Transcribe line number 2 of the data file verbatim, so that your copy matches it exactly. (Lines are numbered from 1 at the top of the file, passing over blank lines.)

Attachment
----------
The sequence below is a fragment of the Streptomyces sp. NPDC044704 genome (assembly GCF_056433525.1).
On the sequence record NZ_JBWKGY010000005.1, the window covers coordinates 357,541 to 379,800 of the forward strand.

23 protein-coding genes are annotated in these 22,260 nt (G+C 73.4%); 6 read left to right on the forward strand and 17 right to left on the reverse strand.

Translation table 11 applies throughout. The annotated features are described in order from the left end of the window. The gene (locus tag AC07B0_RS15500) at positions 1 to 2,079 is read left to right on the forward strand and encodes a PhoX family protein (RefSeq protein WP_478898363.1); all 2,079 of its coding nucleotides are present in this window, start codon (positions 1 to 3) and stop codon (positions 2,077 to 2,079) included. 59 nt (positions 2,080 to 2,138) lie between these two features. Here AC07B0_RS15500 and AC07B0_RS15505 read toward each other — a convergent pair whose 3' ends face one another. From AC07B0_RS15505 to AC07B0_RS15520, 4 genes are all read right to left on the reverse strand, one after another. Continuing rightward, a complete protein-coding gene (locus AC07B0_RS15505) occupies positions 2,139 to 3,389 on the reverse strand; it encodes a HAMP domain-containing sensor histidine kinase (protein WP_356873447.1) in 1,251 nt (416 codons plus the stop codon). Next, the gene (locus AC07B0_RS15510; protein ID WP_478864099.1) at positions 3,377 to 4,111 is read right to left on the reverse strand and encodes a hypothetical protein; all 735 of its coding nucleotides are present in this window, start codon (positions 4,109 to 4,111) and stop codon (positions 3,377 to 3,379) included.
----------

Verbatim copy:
On the sequence record NZ_JBWKGY010000005.1, the window covers coordinates 357,541 to 379,800 of the forward strand.